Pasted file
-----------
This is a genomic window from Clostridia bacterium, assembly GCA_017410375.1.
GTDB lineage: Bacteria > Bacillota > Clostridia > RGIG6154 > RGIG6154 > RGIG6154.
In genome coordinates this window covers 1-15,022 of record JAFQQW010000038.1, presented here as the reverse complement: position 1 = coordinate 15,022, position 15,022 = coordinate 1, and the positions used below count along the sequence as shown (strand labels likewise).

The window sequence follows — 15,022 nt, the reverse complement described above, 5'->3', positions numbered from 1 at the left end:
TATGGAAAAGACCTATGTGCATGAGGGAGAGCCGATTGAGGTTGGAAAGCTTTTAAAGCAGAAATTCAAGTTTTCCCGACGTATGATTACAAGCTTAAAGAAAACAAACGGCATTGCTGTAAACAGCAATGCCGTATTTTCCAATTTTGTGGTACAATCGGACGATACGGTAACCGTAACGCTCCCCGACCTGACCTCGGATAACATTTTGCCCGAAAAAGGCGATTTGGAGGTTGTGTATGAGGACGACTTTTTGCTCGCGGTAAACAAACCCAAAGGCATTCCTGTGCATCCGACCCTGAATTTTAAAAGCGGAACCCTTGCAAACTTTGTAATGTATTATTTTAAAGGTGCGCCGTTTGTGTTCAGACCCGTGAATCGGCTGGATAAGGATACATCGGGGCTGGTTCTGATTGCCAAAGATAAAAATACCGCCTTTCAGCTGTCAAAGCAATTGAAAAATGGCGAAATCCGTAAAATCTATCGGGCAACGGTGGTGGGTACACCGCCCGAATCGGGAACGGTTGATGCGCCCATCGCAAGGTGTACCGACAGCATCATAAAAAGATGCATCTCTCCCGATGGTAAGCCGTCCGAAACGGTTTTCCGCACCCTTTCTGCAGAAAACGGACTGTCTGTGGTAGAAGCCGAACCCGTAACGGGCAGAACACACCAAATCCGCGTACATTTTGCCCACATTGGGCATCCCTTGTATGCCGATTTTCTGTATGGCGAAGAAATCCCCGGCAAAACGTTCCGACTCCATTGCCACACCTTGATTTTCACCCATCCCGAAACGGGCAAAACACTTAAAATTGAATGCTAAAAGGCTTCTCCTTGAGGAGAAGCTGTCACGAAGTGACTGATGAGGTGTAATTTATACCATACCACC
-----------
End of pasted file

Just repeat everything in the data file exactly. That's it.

This is a genomic window from Clostridia bacterium, assembly GCA_017410375.1.
GTDB lineage: Bacteria > Bacillota > Clostridia > RGIG6154 > RGIG6154 > RGIG6154.
In genome coordinates this window covers 1-15,022 of record JAFQQW010000038.1, presented here as the reverse complement: position 1 = coordinate 15,022, position 15,022 = coordinate 1, and the positions used below count along the sequence as shown (strand labels likewise).

The window sequence follows — 15,022 nt, the reverse complement described above, 5'->3', positions numbered from 1 at the left end:
TATGGAAAAGACCTATGTGCATGAGGGAGAGCCGATTGAGGTTGGAAAGCTTTTAAAGCAGAAATTCAAGTTTTCCCGACGTATGATTACAAGCTTAAAGAAAACAAACGGCATTGCTGTAAACAGCAATGCCGTATTTTCCAATTTTGTGGTACAATCGGACGATACGGTAACCGTAACGCTCCCCGACCTGACCTCGGATAACATTTTGCCCGAAAAAGGCGATTTGGAGGTTGTGTATGAGGACGACTTTTTGCTCGCGGTAAACAAACCCAAAGGCATTCCTGTGCATCCGACCCTGAATTTTAAAAGCGGAACCCTTGCAAACTTTGTAATGTATTATTTTAAAGGTGCGCCGTTTGTGTTCAGACCCGTGAATCGGCTGGATAAGGATACATCGGGGCTGGTTCTGATTGCCAAAGATAAAAATACCGCCTTTCAGCTGTCAAAGCAATTGAAAAATGGCGAAATCCGTAAAATCTATCGGGCAACGGTGGTGGGTACACCGCCCGAATCGGGAACGGTTGATGCGCCCATCGCAAGGTGTACCGACAGCATCATAAAAAGATGCATCTCTCCCGATGGTAAGCCGTCCGAAACGGTTTTCCGCACCCTTTCTGCAGAAAACGGACTGTCTGTGGTAGAAGCCGAACCCGTAACGGGCAGAACACACCAAATCCGCGTACATTTTGCCCACATTGGGCATCCCTTGTATGCCGATTTTCTGTATGGCGAAGAAATCCCCGGCAAAACGTTCCGACTCCATTGCCACACCTTGATTTTCACCCATCCCGAAACGGGCAAAACACTTAAAATTGAATGCTAAAAGGCTTCTCCTTGAGGAGAAGCTGTCACGAAGTGACTGATGAGGTGTAATTTATACCATACCACC